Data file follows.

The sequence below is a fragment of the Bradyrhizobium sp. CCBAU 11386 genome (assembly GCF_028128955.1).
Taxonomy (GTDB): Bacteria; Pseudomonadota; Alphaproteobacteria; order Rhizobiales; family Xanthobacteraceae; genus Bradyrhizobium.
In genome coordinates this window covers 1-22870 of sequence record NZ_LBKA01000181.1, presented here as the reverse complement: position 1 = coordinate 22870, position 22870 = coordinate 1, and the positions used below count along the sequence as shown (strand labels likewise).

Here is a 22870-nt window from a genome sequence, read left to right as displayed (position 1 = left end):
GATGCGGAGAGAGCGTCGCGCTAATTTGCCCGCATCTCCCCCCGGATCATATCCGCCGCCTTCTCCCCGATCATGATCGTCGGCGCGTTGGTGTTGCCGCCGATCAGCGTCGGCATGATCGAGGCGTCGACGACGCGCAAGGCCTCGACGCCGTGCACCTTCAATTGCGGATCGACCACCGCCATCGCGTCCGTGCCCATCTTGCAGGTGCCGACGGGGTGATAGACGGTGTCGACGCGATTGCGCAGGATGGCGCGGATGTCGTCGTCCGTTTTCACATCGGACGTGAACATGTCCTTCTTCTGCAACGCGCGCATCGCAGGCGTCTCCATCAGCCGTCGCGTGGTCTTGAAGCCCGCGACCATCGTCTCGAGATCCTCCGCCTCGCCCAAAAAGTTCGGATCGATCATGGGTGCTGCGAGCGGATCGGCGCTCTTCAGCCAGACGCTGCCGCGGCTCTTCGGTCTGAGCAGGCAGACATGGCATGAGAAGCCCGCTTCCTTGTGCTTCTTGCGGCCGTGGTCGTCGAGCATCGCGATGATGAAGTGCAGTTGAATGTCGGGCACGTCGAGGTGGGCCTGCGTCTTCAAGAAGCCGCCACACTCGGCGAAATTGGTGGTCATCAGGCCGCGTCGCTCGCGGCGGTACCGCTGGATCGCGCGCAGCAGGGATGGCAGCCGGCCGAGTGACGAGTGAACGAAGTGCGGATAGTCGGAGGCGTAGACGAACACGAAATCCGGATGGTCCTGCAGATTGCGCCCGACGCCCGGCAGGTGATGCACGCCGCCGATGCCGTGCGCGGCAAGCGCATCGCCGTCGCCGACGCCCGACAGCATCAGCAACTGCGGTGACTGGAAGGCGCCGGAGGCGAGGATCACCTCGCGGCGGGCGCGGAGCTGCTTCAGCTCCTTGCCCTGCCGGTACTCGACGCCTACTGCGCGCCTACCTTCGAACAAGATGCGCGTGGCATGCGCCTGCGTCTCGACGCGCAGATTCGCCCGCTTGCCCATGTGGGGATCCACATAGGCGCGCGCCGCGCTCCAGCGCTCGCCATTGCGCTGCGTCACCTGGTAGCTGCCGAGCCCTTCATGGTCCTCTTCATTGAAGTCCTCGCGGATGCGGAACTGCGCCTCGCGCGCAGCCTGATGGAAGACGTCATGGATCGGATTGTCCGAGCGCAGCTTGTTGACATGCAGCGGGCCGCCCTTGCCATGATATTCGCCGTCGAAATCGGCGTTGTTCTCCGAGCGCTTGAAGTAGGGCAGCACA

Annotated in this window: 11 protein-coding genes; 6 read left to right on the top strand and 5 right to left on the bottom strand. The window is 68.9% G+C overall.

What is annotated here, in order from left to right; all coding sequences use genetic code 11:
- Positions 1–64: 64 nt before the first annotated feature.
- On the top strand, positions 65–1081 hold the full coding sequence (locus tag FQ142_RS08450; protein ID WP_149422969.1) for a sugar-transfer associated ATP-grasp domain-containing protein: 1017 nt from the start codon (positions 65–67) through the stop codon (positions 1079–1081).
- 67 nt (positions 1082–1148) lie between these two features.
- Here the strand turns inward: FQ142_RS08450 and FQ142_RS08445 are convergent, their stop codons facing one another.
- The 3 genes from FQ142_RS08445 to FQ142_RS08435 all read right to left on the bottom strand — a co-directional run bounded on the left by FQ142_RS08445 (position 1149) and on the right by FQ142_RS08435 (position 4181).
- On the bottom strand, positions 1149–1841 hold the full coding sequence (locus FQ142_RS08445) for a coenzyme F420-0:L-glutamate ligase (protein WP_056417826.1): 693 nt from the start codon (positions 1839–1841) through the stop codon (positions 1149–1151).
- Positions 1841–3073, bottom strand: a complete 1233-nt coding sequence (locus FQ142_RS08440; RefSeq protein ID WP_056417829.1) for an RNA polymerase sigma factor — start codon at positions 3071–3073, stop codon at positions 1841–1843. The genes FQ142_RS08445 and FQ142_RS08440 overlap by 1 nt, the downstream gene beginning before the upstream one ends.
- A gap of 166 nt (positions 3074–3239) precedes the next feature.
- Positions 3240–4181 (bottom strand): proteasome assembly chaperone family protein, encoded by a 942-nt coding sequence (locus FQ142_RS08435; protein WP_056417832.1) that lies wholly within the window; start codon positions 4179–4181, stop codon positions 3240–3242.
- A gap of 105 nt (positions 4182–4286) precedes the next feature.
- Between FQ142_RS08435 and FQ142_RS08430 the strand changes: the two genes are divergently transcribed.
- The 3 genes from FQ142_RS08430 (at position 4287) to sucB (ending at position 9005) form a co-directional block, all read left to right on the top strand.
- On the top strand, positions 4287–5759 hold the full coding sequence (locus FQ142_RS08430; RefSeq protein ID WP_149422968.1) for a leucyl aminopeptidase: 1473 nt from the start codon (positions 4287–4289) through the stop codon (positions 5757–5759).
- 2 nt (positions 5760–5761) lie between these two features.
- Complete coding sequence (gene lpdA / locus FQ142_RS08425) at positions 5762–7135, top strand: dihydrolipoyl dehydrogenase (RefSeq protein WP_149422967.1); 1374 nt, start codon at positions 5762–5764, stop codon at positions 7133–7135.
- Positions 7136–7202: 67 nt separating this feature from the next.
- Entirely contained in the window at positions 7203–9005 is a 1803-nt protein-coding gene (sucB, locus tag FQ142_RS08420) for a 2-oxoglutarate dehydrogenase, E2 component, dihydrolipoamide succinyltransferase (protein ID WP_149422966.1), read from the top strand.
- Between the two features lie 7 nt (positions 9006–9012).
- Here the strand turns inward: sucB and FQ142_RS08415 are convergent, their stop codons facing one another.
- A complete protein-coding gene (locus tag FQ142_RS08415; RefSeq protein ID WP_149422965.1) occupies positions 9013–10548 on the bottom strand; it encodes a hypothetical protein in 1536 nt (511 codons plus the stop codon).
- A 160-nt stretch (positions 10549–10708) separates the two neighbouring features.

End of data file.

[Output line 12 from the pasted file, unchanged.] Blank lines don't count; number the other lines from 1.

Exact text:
- The 3 genes from FQ142_RS08445 to FQ142_RS08435 all read right to left on the bottom strand — a co-directional run bounded on the left by FQ142_RS08445 (position 1149) and on the right by FQ142_RS08435 (position 4181).